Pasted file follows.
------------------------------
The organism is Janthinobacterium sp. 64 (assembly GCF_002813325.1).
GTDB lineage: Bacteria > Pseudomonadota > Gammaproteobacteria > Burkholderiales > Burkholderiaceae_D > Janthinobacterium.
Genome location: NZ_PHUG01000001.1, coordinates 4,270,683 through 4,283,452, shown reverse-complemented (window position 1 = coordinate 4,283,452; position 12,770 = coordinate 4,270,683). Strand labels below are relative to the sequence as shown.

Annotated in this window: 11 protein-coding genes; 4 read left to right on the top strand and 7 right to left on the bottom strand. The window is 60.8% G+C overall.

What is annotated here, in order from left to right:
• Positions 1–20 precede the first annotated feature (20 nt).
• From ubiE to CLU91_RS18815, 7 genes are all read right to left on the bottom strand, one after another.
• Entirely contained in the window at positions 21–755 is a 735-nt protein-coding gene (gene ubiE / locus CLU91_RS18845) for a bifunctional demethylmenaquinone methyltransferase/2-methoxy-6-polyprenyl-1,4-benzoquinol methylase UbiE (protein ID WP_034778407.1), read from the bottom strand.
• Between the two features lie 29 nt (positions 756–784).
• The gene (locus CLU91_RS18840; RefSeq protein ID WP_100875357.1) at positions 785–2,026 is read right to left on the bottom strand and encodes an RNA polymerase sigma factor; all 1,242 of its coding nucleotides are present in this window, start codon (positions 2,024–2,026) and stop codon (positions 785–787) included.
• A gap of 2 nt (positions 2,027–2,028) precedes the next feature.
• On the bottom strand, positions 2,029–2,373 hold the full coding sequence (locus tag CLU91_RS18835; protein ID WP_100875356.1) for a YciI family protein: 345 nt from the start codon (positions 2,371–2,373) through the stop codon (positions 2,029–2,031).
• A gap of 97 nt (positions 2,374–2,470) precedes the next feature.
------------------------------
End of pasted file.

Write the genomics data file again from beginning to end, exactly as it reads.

The organism is Janthinobacterium sp. 64 (assembly GCF_002813325.1).
GTDB lineage: Bacteria > Pseudomonadota > Gammaproteobacteria > Burkholderiales > Burkholderiaceae_D > Janthinobacterium.
Genome location: NZ_PHUG01000001.1, coordinates 4,270,683 through 4,283,452, shown reverse-complemented (window position 1 = coordinate 4,283,452; position 12,770 = coordinate 4,270,683). Strand labels below are relative to the sequence as shown.

Annotated in this window: 11 protein-coding genes; 4 read left to right on the top strand and 7 right to left on the bottom strand. The window is 60.8% G+C overall.

What is annotated here, in order from left to right:
• Positions 1–20 precede the first annotated feature (20 nt).
• From ubiE to CLU91_RS18815, 7 genes are all read right to left on the bottom strand, one after another.
• Entirely contained in the window at positions 21–755 is a 735-nt protein-coding gene (gene ubiE / locus CLU91_RS18845) for a bifunctional demethylmenaquinone methyltransferase/2-methoxy-6-polyprenyl-1,4-benzoquinol methylase UbiE (protein ID WP_034778407.1), read from the bottom strand.
• Between the two features lie 29 nt (positions 756–784).
• The gene (locus CLU91_RS18840; RefSeq protein ID WP_100875357.1) at positions 785–2,026 is read right to left on the bottom strand and encodes an RNA polymerase sigma factor; all 1,242 of its coding nucleotides are present in this window, start codon (positions 2,024–2,026) and stop codon (positions 785–787) included.
• A gap of 2 nt (positions 2,027–2,028) precedes the next feature.
• On the bottom strand, positions 2,029–2,373 hold the full coding sequence (locus tag CLU91_RS18835; protein ID WP_100875356.1) for a YciI family protein: 345 nt from the start codon (positions 2,371–2,373) through the stop codon (positions 2,029–2,031).
• A gap of 97 nt (positions 2,374–2,470) precedes the next feature.